Bud Light was less-than-stellar in 2011, as they're normally head-and-shoulders above the rest of the advertising pack. This was their best commercial, and it was actually pretty funny.
While this started out as one of my much-hated factual ads, it turned into a pretty funny one at the end. Samsung and Cellular South M. Night Shyamalan-ed the ending perfectly.
While I saw this ad a day in advance on MSNBC (they were doing a piece on Super Bowl ads, and got this one early) it's still pretty funny. As with most of these commercials in 2011, the ending is the best part.
Another one that I saw early on MSNBC. Why did MSNBC have to ruin two of the better Super Bowl commercials for me by showing them to me early? Whatever. More and more powerful things (aliens, Greek gods, Mayan priests) keep fighting for this Kia Optima. While it didn't inspire me to go out and buy a Kia like the Chrysler Eminem commercial did (still the best of XLV), it was much better than Mini's "Cram it in the Boot".
While the majority of this ad is basically a pun on some toilet humor (I prefer my comedy classy, unless it's George Carlin telling it), this is one of the better ads of 2011. The look on the contestant's face when the host says "Have you ever crammed it in the boot before?" is priceless.
E*Trade has hit gold with the E*Trade babies. It's been done to death, and E*Trade has set the bar with their previously baby commercials so insanely high, that this year's couldn't possibly be as good. It wasn't, but come on. It's E*Trade. Even in an off Super Bowl ad year like this one, it's still very good.
Not a particularly funny ad, but certainly a high quality one.
Another vaguely humorous ad which is actually really good towards the end. Cars.com has abandoned it's previous ad campaign of "Geniuses hate buying cars, but they use Cars.com so they're better at it" in favor of this one. I really couldn't tell you which one I like better. Probably this one.
I hate Justin Bieber. I hate him more than I hate Ke$ha, more than I hate Lady Gaga, more than I hate Coldplay. I hate pop.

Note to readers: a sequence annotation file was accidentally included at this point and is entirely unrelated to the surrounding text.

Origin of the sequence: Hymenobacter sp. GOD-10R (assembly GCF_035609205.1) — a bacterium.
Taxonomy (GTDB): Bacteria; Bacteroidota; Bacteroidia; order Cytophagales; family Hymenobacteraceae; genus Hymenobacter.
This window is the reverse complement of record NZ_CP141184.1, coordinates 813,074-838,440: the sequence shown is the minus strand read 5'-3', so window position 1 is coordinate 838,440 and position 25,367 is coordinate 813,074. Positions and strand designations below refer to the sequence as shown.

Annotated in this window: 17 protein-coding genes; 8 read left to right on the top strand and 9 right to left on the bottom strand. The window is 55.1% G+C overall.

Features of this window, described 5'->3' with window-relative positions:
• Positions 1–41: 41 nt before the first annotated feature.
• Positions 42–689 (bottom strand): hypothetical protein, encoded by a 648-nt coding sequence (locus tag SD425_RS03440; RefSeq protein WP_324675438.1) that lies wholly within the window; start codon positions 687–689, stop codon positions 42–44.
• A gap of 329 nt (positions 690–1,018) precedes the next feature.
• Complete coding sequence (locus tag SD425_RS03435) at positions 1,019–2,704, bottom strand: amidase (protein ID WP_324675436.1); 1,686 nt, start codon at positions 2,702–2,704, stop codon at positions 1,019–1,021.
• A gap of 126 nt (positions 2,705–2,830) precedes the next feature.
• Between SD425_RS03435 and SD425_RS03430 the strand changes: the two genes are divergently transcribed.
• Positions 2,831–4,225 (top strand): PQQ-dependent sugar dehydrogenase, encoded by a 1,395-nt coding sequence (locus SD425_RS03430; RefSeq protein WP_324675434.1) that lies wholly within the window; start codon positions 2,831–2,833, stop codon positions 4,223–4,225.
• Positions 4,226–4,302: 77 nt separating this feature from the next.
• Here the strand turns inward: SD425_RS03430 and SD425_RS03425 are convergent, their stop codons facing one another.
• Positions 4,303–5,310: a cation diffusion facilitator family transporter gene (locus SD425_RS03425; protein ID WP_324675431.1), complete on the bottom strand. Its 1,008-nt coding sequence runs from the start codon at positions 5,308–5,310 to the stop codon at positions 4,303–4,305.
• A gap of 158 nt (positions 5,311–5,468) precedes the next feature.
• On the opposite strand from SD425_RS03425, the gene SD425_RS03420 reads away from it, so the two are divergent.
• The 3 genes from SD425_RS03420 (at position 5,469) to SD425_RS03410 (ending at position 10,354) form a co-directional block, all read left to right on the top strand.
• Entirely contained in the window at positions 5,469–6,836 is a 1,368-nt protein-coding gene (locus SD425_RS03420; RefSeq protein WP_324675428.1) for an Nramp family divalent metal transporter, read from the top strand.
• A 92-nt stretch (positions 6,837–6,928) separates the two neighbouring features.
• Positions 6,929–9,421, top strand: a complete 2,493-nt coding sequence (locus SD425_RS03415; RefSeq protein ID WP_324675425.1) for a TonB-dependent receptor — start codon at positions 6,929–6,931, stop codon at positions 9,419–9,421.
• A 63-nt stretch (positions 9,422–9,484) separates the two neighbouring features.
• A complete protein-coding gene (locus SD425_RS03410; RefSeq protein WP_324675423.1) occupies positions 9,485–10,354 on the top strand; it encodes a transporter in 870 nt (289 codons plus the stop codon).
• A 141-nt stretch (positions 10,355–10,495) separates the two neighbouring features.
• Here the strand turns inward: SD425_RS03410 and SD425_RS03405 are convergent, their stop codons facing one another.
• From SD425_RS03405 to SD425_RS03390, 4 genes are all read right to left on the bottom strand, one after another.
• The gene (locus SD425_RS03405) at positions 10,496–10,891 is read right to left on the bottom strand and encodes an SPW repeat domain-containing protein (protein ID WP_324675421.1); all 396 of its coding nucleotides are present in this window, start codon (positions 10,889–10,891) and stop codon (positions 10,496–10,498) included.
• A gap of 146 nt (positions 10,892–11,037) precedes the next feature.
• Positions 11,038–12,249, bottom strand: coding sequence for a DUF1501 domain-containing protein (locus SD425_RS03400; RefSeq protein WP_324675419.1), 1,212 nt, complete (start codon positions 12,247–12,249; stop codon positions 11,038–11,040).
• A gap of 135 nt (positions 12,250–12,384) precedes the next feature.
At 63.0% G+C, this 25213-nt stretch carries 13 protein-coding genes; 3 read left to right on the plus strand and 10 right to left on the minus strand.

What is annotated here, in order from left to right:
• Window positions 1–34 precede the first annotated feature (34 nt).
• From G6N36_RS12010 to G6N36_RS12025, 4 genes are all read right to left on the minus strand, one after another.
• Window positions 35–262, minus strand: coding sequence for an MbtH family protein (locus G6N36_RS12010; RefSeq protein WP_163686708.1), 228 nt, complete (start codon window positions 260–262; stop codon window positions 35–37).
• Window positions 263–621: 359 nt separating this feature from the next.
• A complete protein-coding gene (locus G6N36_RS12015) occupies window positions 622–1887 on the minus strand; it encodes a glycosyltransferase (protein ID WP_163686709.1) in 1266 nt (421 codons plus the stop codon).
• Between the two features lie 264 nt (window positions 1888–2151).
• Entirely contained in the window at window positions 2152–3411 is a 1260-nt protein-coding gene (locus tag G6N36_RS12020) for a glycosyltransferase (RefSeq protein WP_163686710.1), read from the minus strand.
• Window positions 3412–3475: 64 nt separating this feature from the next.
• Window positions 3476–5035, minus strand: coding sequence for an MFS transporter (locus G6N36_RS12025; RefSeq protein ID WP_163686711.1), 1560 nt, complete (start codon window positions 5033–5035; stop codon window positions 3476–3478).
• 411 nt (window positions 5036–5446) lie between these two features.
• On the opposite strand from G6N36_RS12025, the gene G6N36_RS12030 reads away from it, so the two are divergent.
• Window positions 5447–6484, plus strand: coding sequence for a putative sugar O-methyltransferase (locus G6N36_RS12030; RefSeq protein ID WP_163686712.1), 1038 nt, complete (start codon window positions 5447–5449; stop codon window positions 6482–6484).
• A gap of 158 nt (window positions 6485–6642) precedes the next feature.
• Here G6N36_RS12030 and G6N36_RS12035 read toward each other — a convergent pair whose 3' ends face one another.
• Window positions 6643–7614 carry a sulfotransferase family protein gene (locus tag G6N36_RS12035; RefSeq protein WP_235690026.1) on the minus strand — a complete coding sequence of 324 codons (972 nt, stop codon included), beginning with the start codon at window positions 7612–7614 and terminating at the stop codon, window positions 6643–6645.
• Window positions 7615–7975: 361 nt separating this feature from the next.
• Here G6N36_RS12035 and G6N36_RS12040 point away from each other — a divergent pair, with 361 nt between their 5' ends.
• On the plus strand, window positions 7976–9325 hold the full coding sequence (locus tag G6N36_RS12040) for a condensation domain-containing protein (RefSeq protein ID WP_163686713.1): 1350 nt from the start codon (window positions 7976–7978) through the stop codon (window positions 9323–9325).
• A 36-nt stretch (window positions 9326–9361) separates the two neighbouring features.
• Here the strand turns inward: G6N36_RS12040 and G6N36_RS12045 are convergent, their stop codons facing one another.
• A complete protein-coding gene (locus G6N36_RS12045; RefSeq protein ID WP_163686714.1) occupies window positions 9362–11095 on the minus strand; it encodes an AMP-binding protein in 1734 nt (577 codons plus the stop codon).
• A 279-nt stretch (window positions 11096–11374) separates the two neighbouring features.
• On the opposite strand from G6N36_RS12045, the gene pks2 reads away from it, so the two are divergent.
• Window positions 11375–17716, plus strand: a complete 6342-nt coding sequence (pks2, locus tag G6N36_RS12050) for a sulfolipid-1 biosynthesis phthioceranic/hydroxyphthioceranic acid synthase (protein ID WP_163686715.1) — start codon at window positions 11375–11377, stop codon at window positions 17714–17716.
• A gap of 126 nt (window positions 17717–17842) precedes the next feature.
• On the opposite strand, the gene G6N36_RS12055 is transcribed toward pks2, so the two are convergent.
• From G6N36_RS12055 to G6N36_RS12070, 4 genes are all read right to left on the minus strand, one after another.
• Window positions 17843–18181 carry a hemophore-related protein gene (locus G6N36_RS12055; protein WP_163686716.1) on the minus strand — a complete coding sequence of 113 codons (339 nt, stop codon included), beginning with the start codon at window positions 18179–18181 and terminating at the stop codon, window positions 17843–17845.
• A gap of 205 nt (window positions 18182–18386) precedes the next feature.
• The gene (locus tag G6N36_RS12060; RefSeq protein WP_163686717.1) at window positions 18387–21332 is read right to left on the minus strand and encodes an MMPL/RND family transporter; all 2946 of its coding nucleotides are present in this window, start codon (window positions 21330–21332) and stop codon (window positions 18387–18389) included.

And when I saw Ozzy Osbourne appearing in an ad (and a pretty stupid one until the end) with Bieber, it just disgusted me.
However, if you grin and bear it and make it through the end, Bieber makes fun of himself. And it's hilarious.
Does this mean I'll enjoy his movie which I know my girlfriend will drag me too? Will this make it any less good that he was actually on an episode of The Daily Show with Jon Stewart along with the Chairman of the freaking Joint Chiefs of Staff?
No, absolutely not.
A pitch-perfect parody of the stereotypical Lassie episodes, this was one of the funniest ads of 2011.
My state doesn't even have a Jack-in-the-Box. Whatever, that doesn't matter. Anyway, I thought that JITB was going with a pretty bad parody of Glenn Beck-watching, Sarah Palin-listening, gun rights-supporting, gay rights-opposing stereotypical Conservatives, until the end. I should really learn to hold judgment on Super Bowl commercials until the end.
Teleflora is some sort of flower service. You get to send the person you're sending the flowers to a personalized card. This guy seems to have taken Faith Hill's advice a bit to seriously. I'd like to see Kim's reaction after she reads the card.
Stella Artois is a really, really fancy beer. That doesn't matter. What does matter is that this ad really doesn't make sense. Adrian Brody isn't the most attractive actor in Hollywood, Stella Artois isn't the most affordable beer in Detroit, and this isn't the best spending of $3 million (I'm sorry, $6 million) in history.
I really have no idea what's going on. Brody is singing a song which is causing impossibly attractive women to swoon and cry, as he walks towards a bar at this club which keeps freaking Stella Artois on tap.
If someone actually has an idea on what's going on (is it supposed to be obvious funny and I just don't get it? Is it ironic funny? Is it not funny at all?), please leave a comment.
Photoshopped images of NFL garb onto classic TV scenes and characters? Oh hell yes. If it wasn't for Chrysler, this would be the best ad of XLV.